- Once you pick your pears, time is of importance. Pears will start to deteriorate rather fast and attract fruit flies. Don’t leave them in your house – set them outside and work quickly.
- Dump the pears on the ground and rake them around to remove the glochids, or…
- Dump a certain amount of pears in the sink full of cold water. Add a bag/bunch of ice, and swish them around. The swishing motion of the ice against the pears will help the glochids lodge from the pears and come off.
I like to wear a cheap pair of those long, elbow-length rubbermaid gloves. I then will rub the pear between both palms and dislodge the prickles then put in a separate pail.
Lay the cleaned prickly pears on a cutting board. Slice each end of the pear then cut the pear open and scoop out the pulp. Add it to your blender. Once your blender is full (as mine above), then puree. Head here to see a tutorial on cleaning/prepping prickly pears.
For this recipe, I estimated to have used 70-80 pears, which garnished 4C of 100% prickly pear puree. I sifted through a strainer twice, then added the puree to a large pot.
If you have less than that in terms of prickly pears, you can add more pulp to puree; or, you can opt to dilute some of the puree with water – whatever you choose to do. I used a ratio of 1C sugar to 1C puree – though you can definitely go sweeter if you wish – I just didn’t think the jelly needed to be “too” sweet.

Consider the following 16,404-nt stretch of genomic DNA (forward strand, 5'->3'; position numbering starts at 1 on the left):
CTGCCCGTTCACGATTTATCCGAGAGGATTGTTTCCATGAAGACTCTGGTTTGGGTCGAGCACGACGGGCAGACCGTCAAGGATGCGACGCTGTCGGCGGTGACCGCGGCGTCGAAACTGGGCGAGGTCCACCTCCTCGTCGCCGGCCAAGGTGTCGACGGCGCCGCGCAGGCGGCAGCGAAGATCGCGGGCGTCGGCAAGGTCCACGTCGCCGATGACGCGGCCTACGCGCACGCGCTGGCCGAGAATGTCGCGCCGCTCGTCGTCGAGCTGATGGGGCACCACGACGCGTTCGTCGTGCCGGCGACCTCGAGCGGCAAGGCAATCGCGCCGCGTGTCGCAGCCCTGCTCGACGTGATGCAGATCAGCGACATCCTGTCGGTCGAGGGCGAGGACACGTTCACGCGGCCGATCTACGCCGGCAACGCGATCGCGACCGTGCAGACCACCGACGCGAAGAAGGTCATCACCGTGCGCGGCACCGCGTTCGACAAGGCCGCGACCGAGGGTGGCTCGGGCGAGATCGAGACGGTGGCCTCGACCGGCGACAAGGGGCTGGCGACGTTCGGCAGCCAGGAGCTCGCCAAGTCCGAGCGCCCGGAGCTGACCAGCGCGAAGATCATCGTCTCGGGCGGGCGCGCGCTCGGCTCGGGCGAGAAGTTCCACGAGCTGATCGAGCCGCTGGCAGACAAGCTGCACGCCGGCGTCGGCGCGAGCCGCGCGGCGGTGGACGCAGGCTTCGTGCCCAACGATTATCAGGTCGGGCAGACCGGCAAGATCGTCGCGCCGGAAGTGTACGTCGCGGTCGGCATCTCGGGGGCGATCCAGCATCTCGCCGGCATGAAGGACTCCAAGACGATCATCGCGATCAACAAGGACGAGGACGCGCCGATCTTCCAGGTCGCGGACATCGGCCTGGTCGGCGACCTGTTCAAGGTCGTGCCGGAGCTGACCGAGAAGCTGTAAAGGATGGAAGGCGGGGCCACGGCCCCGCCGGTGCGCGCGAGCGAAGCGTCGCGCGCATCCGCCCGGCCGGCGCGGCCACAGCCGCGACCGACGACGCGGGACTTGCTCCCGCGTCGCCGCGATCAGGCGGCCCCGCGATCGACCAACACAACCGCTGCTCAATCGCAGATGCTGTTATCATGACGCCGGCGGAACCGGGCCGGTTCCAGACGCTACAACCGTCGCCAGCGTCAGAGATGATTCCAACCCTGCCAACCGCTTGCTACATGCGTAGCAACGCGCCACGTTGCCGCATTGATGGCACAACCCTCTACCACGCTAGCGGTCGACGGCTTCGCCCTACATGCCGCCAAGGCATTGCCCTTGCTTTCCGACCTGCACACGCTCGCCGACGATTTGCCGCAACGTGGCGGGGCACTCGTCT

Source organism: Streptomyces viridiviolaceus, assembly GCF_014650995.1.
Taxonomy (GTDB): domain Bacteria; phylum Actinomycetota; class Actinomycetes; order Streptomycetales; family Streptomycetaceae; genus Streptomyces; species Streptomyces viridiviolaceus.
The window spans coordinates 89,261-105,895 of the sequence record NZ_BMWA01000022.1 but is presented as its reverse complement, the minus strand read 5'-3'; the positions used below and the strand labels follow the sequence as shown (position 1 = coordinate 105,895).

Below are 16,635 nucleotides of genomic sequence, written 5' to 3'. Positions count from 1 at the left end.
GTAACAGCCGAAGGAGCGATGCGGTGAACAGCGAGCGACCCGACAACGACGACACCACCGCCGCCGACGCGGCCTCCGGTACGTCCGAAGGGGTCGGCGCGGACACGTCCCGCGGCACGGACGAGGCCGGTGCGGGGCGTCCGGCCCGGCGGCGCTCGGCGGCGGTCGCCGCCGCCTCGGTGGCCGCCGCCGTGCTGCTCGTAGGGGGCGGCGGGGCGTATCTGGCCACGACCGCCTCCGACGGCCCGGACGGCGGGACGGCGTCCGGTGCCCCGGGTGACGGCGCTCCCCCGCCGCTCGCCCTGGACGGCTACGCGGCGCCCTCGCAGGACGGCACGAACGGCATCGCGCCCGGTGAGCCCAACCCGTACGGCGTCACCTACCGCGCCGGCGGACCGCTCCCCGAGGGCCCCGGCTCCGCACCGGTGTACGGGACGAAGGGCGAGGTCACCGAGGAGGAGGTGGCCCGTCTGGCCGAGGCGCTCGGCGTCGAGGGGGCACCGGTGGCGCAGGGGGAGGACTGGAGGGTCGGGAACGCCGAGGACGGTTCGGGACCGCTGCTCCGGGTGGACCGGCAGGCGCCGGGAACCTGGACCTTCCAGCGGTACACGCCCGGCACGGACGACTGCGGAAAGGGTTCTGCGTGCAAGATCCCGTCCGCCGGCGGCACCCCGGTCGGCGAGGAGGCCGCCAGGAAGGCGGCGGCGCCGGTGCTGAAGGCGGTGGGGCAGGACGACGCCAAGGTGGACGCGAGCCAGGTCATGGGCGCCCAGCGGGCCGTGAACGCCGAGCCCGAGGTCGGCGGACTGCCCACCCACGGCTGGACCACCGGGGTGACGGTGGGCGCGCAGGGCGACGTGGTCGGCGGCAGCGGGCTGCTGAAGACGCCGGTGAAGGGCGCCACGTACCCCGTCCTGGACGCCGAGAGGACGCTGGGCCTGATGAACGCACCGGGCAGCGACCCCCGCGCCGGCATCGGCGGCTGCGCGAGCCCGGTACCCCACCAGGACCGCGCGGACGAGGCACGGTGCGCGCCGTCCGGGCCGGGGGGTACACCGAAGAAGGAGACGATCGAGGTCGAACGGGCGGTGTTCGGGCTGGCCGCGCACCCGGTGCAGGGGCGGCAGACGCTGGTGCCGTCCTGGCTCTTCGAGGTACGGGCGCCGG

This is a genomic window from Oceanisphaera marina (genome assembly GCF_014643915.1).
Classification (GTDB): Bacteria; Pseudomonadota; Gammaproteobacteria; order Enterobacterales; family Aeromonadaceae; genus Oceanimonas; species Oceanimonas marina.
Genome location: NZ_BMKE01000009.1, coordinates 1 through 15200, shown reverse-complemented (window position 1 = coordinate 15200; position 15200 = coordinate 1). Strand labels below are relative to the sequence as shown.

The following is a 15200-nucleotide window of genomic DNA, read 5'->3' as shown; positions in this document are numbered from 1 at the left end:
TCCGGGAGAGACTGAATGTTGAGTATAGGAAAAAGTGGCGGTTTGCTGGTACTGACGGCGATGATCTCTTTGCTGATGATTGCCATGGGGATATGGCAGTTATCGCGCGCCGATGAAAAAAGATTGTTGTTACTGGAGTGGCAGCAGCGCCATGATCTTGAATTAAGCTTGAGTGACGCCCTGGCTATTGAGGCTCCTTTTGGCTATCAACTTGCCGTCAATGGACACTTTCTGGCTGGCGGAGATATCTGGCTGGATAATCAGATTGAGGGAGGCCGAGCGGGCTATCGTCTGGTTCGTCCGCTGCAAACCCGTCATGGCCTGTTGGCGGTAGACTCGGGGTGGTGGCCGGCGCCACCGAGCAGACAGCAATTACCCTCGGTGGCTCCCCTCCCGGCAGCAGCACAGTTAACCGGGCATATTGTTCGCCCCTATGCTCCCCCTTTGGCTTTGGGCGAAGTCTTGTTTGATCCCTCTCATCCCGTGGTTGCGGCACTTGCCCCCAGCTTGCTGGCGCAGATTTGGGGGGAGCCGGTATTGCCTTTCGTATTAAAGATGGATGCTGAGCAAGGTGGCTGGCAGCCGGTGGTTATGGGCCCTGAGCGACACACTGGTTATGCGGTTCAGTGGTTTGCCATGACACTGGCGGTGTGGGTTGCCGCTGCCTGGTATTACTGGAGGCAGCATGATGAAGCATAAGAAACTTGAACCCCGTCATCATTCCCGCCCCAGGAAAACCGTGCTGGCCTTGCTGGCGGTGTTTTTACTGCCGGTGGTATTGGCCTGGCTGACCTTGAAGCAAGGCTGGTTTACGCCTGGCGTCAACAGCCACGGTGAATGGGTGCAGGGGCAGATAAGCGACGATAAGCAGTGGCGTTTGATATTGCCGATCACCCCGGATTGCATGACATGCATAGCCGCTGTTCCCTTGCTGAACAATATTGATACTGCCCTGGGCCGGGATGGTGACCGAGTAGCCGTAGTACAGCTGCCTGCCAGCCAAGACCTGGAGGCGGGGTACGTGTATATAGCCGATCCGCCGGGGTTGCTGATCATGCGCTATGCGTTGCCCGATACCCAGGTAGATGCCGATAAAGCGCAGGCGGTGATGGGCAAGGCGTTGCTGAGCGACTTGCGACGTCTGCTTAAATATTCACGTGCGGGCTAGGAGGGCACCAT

How to Make Prickly Pear Jelly
Once you clean the prickly pears and scoop out the pulp into your blender, blend the mixture until it’s a smooth puree. Strain it through a fine mesh strainer and add to your stock pot.
You should have 4C of prickly pear puree. If you aren’t concerned about using 100% puree, then feel free to add a bit of water to the puree. Add the lemon juice, sugar, and pectin to the pot and give it all a good stir.
A tall stock pot is a necessity when making jelly or jam. The jelly/jam will boil up and a deep pot ensures that it doesn’t boil over and burn your stove top range.
Crank that heat and bring the mixture to a boil. You want the mixture to reach 220 degrees F for the jelly to result in a good “set”.
While you are working on the jelly, take the time to toss the water bath canner on the stove and heat that water to boiling so that’s ready to go when your jelly is done. Then wash your jars and place the jars, lids and bands in a 200 degree F oven to sterilize. Pull them out just before you are ready to fill.
Fill the Sterilized Jars
Once the jelly has reached the setting point (220 degrees F), allow it to continue to boil for 4-5 minutes.
Then carefully remove from heat and ladle into sterilized canning jars, leaving 1/2 inch headspace. Wipe rims thoroughly and then apply lids and bands (finger tight).
Process in a Water Bath
Lower the Prickly Pear Jelly into a hot water bath, cover with 2 inches of water. Carefully place the lid on the water bath canner, and bring water to a steady boil.
Process the jelly for 10 minutes (half pints), adjusting for altitude. Turn off the heat, remove the lid and allow the jelly to rest for 5 minutes. Then remove the jars entirely and allow to cool. Check lids for a good seal after 24 hours. Lids should not flex up and down when center is pressed.